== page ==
Milium: A guide To treatment
Tiny white bumps that commonly appear on a baby's face
According to Seattle Childrens Hospital, milia occur in 40 percent of newborn babies.
- Is usually self-diagnosable
- Lab tests or imaging rarely required
- Short-term: resolves within days to weeks
- It spreads easily from one person to another.
A milium cyst is a small, white bump that typically appears on the nose and cheeks. These cysts are often found in groups. Multiple cysts are called milia. It occurs when keratin becomes trapped beneath the surface of the skin. There are various types of milia like neonatal milia, primary milia in older children, and juvenile milia.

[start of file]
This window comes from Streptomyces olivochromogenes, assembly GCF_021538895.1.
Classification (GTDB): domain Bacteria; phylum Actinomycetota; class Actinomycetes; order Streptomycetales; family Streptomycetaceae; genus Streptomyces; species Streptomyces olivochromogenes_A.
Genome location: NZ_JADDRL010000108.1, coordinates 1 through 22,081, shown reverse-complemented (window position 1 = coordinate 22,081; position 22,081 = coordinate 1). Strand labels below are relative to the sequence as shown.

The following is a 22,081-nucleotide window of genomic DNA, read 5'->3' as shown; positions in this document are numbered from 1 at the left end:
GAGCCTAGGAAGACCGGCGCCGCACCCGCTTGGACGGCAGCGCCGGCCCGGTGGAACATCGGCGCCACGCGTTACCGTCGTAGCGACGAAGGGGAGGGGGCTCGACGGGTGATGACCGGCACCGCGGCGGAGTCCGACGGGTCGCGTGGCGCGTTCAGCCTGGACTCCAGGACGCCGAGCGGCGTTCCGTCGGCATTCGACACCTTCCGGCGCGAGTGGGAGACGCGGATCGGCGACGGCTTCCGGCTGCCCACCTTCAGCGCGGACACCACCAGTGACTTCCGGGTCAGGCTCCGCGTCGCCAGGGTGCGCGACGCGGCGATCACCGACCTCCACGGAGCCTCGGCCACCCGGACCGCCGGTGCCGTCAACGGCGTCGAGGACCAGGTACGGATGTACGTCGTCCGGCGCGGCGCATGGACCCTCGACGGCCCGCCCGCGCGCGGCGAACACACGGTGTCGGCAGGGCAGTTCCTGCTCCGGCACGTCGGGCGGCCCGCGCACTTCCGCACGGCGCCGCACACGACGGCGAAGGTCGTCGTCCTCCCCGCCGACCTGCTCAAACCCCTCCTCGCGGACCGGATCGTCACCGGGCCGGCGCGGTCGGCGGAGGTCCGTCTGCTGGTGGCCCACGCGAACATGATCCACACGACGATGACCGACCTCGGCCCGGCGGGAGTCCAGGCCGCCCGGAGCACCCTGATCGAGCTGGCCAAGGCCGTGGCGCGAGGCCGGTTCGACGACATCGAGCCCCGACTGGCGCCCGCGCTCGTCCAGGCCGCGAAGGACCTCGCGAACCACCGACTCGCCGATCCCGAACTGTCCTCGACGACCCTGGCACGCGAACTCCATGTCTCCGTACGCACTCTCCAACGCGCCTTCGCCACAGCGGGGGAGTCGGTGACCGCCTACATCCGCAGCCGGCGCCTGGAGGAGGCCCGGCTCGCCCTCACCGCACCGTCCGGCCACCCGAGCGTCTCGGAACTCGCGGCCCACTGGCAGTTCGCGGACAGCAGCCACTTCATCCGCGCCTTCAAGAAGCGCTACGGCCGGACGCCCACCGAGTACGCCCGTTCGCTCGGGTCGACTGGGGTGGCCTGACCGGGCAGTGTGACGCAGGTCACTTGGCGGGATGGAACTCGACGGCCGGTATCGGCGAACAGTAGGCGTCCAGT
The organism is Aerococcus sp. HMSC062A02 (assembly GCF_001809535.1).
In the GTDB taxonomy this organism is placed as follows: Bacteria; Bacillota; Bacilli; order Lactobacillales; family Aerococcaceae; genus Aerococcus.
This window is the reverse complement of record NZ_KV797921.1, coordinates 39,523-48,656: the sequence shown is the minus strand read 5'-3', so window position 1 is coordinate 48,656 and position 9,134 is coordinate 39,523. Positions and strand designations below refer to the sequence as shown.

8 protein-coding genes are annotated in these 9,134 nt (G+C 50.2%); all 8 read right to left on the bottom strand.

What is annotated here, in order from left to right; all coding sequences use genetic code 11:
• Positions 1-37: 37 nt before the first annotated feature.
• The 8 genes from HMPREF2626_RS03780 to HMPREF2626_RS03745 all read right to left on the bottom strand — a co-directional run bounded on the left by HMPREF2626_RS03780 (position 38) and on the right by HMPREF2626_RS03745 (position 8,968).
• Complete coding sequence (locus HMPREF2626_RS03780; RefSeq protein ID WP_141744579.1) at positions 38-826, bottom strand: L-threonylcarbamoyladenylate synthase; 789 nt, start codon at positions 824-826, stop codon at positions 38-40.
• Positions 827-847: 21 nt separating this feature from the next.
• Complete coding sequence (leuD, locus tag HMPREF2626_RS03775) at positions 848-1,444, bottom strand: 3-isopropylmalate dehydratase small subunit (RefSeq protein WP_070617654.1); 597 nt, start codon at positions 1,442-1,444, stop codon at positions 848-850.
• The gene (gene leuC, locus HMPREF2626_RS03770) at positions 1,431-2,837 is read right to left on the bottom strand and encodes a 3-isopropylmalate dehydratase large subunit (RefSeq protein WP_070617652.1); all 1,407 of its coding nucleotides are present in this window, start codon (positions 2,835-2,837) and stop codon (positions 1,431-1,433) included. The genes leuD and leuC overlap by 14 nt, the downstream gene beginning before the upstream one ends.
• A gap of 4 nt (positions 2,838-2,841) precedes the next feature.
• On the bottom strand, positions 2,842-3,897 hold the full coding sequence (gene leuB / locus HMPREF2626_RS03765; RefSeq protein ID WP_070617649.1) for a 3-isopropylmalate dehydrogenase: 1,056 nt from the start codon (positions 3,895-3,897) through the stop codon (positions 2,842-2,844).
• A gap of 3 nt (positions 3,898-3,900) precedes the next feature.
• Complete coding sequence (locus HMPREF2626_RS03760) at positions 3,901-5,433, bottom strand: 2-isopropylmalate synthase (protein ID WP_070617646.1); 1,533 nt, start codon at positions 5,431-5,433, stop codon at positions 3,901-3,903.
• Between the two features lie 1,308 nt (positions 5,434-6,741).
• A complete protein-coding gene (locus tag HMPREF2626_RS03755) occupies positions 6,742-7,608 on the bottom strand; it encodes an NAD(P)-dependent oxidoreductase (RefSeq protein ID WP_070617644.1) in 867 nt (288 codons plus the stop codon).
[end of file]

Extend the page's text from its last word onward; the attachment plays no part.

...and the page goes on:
Age Affected: Can occur in people of all ages but common in newborns
Being harmless, there are no symptoms as such, but people may experience:
- Skin rashes or small bumps
- Appear on babys nose, chin, or cheeks.
Milia usually disappear on their own in a few weeks in newborns, but can persist in older children and adults. Milia rarely need to be removed.
Self-Healing: In some cases, they improve with time without any treatment.
Surgery: Your doctor may conduct cryptotherapy, deroofing, chemical peels, laser ablation, diathermy, and destruction curettage to get rid of cysts.
Medications: Your doctor may prescribe you with Vitamin A creams to exfoliate your skin.
Specialists: For a second opinion, come on board at mfine and connect with a dermatologist who would treat this health issue with a holistic treatment program.